Naval Base Developments
The delegation also visited Naval Station Narcisco Del Rosario, which is located on the other side of the island from the airfield. The base can only accommodate smaller Philippine Navy patrol boats, but during Centino’s visit, a more ambitious plan called for the construction of a causeway and pier.
This infrastructure could accommodate larger vessels and amphibious transports, as evidenced by the diagram of the project depicting a frigate or destroyer-sized ship as a reference for the scale of the pier.
Other notable projects at the naval station include a beach ramp and staging area, which Centino said would allow for easier access to construction materials for future EDCA projects.
Like the runway, the naval station’s projects began before EDCA and are funded by the Philippine government. The projected completion date for the beaching ramp and pier are 2024 and 2026 respectively, with both totaling around $5.5 million.
Naval Station Narcisco Del Rosario’s upgrades will allow for a closer port for Philippine vessels to sortie out to the South China Sea compared to their current port at Puerto Princesa.
A similar project in the province is being undertaken by the Philippine Coast Guard for a Vessel Support Facility in Bataraza on the southern tip of Palawan. The PCG signed a Memorandum of Understanding with local authorities last summer for the land on which this future base will reside. In a September media release, the PCG stated that the South China Sea adjacent facility “will serve as the Forward Operating Base to support Coast Guard vessel operations in their area of responsibility.”
The delegation also visited completed EDCA projects at Antonio Bautista Air Base, one of the five original sites designated in 2014. Centino viewed an ammunition warehouse, aviation fuel storage, and a command and control center.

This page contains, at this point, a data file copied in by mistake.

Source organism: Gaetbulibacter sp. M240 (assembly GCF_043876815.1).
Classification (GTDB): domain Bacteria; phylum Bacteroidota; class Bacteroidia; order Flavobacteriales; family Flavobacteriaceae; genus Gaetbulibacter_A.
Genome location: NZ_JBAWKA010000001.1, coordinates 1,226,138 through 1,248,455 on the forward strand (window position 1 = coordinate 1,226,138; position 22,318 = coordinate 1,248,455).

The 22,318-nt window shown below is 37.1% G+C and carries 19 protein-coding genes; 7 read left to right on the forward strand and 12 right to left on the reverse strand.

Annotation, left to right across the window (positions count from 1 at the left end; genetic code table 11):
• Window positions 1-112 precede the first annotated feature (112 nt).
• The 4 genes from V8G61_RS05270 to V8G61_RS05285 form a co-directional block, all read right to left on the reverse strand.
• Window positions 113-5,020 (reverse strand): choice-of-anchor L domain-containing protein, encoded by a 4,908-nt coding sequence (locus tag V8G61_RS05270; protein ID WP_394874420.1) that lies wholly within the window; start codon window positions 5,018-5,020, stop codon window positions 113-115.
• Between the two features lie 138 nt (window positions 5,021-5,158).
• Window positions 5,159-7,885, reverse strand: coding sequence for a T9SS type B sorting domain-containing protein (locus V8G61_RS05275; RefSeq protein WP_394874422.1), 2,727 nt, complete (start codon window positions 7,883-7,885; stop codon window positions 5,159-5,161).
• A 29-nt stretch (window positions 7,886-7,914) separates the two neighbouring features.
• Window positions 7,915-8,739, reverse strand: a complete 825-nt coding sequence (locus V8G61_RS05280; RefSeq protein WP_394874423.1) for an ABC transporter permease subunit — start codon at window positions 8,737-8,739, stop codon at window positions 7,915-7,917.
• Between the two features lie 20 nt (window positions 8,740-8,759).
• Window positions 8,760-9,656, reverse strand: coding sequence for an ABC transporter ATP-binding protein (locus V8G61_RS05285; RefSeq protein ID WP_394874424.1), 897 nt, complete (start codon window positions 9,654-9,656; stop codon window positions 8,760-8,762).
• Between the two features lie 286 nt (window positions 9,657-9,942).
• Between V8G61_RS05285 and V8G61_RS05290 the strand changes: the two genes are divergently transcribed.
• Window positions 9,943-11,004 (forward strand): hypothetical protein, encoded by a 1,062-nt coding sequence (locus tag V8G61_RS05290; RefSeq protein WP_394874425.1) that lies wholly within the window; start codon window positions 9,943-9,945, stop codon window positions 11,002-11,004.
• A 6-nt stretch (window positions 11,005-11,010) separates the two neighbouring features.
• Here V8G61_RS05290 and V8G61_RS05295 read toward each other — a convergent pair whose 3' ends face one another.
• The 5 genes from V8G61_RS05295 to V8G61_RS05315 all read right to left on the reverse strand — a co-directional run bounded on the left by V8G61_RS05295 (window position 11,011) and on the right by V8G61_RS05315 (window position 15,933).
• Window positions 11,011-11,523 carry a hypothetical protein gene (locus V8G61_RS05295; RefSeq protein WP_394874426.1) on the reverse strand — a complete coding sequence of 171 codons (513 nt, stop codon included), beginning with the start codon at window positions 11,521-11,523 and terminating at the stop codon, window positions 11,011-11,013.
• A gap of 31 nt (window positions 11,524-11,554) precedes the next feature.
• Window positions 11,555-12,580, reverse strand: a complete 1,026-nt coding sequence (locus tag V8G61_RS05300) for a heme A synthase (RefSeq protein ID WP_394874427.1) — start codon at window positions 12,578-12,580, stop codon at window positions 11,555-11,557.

Centino told the press that Philippine forces were using the facilities and that American forces can access them if necessary. U.S. Army’s Multi-Domain Task Force conducted a HIMARS Rapid Infiltration drill at Antonio Bautista during Balikatan 2023.
Renewed Security Ties
An expanded EDCA, recent large-scale exercises, equipment transfers and defense talks have shown a shift by the Philippines under the Marcos administration toward the U.S. for increased security ties.
This year, Washington has committed to the transfer of six patrol boats, including two of the former Navy’s Cyclone-class Patrol Ships, and three transport aircraft. The Philippines has also shown interest in many American systems, such as F-16 fighter jets, HIMARS and Javelin, to modernize its own military.
The two countries established bilateral defense guidelines last month during Marcos’ official state visit to Washington. These guidelines aim to modernize the alliance, with a focus on countering grey-zone tactics and reiteration that an attack in the South China Sea will activate mutual defense commitments.
Joint Philippine-U.S. patrols in the South China Sea are set to begin later this year.